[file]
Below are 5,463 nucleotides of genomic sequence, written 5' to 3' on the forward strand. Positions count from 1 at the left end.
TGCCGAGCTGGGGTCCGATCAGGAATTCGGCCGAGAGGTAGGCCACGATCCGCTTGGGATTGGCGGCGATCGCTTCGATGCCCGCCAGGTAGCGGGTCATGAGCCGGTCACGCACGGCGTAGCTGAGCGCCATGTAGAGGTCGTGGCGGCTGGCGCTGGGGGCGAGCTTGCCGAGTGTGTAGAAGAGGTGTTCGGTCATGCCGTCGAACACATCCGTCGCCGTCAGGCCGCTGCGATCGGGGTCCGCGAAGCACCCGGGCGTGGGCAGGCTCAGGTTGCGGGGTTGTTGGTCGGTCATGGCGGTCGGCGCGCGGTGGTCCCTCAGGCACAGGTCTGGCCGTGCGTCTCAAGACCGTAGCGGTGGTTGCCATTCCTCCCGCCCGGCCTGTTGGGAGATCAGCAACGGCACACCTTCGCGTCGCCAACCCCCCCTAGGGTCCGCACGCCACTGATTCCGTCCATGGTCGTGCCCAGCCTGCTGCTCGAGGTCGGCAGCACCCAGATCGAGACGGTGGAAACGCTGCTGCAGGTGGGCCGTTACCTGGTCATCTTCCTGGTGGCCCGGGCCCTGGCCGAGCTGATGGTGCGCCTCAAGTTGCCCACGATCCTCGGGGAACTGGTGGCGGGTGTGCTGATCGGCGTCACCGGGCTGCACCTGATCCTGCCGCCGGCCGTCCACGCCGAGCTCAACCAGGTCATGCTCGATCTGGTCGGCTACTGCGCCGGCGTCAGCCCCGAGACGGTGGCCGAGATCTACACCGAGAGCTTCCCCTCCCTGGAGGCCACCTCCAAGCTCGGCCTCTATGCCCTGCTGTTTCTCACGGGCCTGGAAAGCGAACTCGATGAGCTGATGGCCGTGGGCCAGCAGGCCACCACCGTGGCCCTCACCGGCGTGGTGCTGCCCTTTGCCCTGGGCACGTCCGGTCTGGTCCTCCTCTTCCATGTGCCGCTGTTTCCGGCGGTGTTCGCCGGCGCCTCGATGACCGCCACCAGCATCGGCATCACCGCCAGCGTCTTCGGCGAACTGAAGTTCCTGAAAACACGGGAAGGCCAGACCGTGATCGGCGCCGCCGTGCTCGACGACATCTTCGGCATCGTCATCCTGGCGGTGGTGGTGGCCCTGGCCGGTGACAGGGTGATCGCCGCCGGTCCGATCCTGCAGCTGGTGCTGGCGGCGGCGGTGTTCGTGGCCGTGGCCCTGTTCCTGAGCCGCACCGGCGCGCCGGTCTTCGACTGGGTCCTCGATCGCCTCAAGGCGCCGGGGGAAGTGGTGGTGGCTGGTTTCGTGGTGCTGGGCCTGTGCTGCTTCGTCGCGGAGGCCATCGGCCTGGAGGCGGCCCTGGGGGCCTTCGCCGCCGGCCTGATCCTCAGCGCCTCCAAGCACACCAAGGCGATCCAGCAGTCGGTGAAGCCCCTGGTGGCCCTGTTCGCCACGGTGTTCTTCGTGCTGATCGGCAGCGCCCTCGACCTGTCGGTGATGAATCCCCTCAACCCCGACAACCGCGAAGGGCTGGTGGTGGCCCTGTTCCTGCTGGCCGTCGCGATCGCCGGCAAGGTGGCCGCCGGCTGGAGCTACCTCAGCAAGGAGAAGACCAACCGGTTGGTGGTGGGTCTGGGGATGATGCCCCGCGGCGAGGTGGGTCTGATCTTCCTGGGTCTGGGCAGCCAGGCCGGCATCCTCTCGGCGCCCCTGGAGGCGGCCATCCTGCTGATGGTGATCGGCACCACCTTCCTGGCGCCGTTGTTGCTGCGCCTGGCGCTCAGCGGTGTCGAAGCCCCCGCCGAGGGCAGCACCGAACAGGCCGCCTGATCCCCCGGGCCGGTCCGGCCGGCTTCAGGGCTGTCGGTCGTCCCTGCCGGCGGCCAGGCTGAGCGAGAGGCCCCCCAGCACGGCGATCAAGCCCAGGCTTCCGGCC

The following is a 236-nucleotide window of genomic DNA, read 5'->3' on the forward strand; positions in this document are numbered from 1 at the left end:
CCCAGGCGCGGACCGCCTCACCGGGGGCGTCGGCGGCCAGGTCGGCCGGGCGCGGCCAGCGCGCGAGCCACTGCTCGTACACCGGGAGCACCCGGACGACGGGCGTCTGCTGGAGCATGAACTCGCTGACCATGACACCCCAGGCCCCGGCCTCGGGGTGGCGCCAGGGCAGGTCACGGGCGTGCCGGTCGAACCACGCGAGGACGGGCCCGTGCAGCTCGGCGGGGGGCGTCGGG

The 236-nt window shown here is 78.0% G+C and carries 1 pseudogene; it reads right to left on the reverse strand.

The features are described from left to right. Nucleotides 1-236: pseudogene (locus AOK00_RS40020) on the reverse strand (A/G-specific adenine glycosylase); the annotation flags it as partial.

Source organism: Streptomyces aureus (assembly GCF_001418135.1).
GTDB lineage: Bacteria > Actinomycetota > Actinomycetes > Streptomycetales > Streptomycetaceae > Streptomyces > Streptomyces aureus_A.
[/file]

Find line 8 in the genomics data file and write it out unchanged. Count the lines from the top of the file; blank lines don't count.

GTDB lineage: Bacteria > Actinomycetota > Actinomycetes > Streptomycetales > Streptomycetaceae > Streptomyces > Streptomyces aureus_A.